Extensive high-temperature hydrothermal exchanges (> 350 ∘C) are necessarily associated with cooling and crystallization of magma at mid-ocean ridges, due to the great energy requirements for heating seawater to near critical-point temperatures or beyond. However, low- to moderate-temperature reactions are common, and they are principally driven by conductive heat from cooling of oceanic lithosphere and hydrological heads established by interaction of basement topography, relatively permeable zones within oceanic basement, and the extent and style of sediment cover. Whether these reactions continue throughout maturation of oceanic crust or are episodic remains poorly constrained. There is a discernible conductive heat flow anomaly out to an average of ∼ 65 Ma (Stein and Stein, 1994), suggesting active advection of heat by fluid flow to this age. However, dating of secondary minerals recovered from oceanic crust suggests that most secondary minerals form within 20 Myr of crustal formation (e.g., Coggon et al., 2010; Coogan et al., 2016). The question then arises as to whether heat could be advected by basement fluids without leaving a discernible chemical or mineralogical trace of this fluid flow?
The perception that secondary mineral formation is completed at relatively young crustal age, before the crust is thermally sealed, may reflect our sampling bias toward heavily sedimented crust. The proposed primary site is covered by only ∼ 110 m of sediment, ∼ 1σ below the global average sediment thickness for ∼ 80 Ma crust (350 ± 250 m; Spinelli et al., 2004). The North Arch site provides a unique opportunity to investigate the timing and duration of ridge flank hydrothermal exchanges.
The importance of these issues is well illustrated by uncertainties regarding the uptake of CO2 by the oceanic crust (e.g., Alt and Teagle, 1999; Staudigel et al., 1989). Due to these uncertainties, it is unclear whether oceanic crust is a source or sink of CO2 in global geochemical cycles (Berner et al., 1983). Observations of oceanic crust sampled by drilling indicate that old crust (> 110 Ma) has a much higher carbonate content than young crust (< 15 Ma; see Alt and Teagle, 1999; Fig. 4). Is this difference related to progressive carbonization with age or the fact that carbonate uptake was relatively rapid in the Cretaceous and Paleogene reflecting seawater chemistry and conditions at the time of crustal formation? To answer this critical question, we must recover intermediate-age crust to determine its carbonate content, and when it was added to the crust. To address these scientific problems, we will deploy a combination of petrological and geochemical analyses, radiometric dating, and quantitative core-wire-line log integration of rock types, alteration features, and veins.
The second obstacle to developing a comprehensive record of hydrothermal exchange between the ocean and oceanic crust is our complete lack of samples from which to quantify the role of chemical exchange in deep oceanic crust older than 15 Ma. Previous models of the mantle volatile cycle assume low volatile concentrations in lower oceanic crust relative to upper crust (e.g., Dasgupta and Hirschmann, 2010). However, the concentrations of some important elements (e.g., B; see Sano et al., 2008) are much higher in the Hole 1256D dikes and gabbros than previously estimated, indicating deeper exchange with seawater-derived hydrothermal fluids.
Much of our current knowledge comes from ophiolites, which are ancient blocks of oceanic crust preserved on land (e.g., Gregory and Taylor, 1981; Coggon et al., 2016). However, many of the best studied ophiolite massifs, such as Troodos or Oman, formed in complex supra-subduction zone settings. Consequently, observations from ophiolites remain controversial and poorly tested by observations from intact oceanic crust. Where dikes and gabbros are exposed in ophiolites they commonly display abundant veining and bulk-rock alteration to sub-greenschist and zeolite facies assemblages (e.g., prehnite, quartz, chlorite-smectite, laumontite, and other zeolites ± carbonates; see Kelemen et al., 2020). These assemblages overprint higher temperature background and channeled hydrothermal alteration (e.g., amphibole and epidote veins) that relate to active hydrothermal circulation, but their absolute timing is difficult to determine. Consequently, whether these phases record deep, off-axis hydrothermal exchanges or fluid–rock reactions specific to emplacement of the ophiolite remains unresolved.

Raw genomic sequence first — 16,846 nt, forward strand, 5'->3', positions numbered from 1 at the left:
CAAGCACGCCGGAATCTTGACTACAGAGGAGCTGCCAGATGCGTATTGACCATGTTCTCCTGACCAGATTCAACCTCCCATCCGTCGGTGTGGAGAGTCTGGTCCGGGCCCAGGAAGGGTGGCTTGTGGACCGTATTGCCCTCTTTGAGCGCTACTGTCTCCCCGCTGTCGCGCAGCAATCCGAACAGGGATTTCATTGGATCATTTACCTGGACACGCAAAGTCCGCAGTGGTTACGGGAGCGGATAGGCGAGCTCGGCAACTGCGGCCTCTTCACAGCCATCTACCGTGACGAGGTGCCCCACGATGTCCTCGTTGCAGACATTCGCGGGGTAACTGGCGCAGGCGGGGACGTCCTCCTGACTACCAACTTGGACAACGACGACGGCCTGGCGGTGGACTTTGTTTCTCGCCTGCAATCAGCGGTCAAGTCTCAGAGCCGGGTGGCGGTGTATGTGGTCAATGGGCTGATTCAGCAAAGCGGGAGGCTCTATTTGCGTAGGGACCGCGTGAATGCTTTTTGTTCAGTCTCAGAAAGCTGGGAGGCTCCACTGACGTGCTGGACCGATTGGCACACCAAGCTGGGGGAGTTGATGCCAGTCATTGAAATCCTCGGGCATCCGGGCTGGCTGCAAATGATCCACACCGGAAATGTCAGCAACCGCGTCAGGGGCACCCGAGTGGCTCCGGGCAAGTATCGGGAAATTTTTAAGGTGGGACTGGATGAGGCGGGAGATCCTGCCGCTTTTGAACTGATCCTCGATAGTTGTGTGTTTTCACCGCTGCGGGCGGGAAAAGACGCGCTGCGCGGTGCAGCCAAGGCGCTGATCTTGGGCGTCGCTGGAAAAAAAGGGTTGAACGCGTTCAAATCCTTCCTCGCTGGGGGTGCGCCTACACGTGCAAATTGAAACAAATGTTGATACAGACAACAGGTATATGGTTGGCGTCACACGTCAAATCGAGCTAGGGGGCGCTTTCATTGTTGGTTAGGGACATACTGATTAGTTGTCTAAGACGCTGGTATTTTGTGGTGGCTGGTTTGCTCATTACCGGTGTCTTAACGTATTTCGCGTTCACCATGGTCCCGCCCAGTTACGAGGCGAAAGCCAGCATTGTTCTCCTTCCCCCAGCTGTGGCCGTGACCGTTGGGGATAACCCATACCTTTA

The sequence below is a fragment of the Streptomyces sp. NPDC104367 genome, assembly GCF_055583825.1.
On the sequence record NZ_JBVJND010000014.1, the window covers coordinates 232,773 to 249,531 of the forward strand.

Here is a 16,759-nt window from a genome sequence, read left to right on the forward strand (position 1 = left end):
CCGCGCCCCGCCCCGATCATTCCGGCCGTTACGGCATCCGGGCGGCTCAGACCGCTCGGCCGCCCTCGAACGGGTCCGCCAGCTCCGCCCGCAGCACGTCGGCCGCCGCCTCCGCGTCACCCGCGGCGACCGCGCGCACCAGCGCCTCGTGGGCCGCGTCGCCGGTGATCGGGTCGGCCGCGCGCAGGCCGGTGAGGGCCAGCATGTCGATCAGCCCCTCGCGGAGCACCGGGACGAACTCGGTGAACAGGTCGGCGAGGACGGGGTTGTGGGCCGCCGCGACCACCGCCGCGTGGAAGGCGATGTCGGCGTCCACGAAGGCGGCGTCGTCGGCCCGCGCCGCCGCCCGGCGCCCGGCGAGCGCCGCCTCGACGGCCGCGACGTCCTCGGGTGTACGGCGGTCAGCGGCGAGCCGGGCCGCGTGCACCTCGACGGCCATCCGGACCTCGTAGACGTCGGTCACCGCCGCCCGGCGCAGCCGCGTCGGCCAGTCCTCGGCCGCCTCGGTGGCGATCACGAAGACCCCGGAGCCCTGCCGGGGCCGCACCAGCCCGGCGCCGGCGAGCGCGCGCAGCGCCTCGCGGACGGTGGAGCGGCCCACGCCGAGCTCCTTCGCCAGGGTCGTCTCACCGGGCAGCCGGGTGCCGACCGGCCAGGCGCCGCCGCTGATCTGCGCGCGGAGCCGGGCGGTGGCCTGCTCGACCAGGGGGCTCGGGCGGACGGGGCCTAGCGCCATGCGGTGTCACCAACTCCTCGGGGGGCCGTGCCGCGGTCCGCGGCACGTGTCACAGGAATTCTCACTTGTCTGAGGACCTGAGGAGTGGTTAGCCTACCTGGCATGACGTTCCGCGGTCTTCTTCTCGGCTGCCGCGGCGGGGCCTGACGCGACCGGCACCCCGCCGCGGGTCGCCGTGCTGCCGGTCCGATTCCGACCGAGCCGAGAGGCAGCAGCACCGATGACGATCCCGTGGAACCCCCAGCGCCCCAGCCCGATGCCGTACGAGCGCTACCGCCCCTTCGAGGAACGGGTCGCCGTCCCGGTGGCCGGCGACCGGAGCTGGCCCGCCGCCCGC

The sub-greenschist to zeolite assemblages in the dikes and gabbros from holes 504B and 1256D are not present to the same extents/styles as in ophiolites. It is most commonly assumed that high-temperature mineral precipitation in dikes and gabbros restricts off-axis fluid flow to more fractured and/or brecciated zones within the volcanic series, with fluid flow driven by heat conduction from the lithosphere below. However, deep off-axis penetration of seawater-derived hydrothermal fluid is possible, either pervasively or, more likely, channeled along specific conduits such as faults. These hypothetical reactions may occur between deep, relatively fresh diabase and gabbro at low to moderate temperatures (< 150 ∘C) and could provide energy and nutrients for hitherto unrecognized deep microbial communities and additional unquantified fluid–rock exchanges between seawater and oceanic crust. The deep (∼ 2500 m sub-basement) hole on the North Arch will complement observations from the younger holes 504B and 1256D and test the applicability of ideas and quantifications developed from ophiolites.
Hydrothermal exchanges between the oceanic crust and seawater are episodic, not continuous. Consequently, the extent of fluid–rock exchange does not just depend on age of the oceanic crust but also depends on external factors that enhance fluid flow and reaction. As a result, there may not be simple relationships between crustal age, fluid flow, thermal and chemical exchange, and biological activity.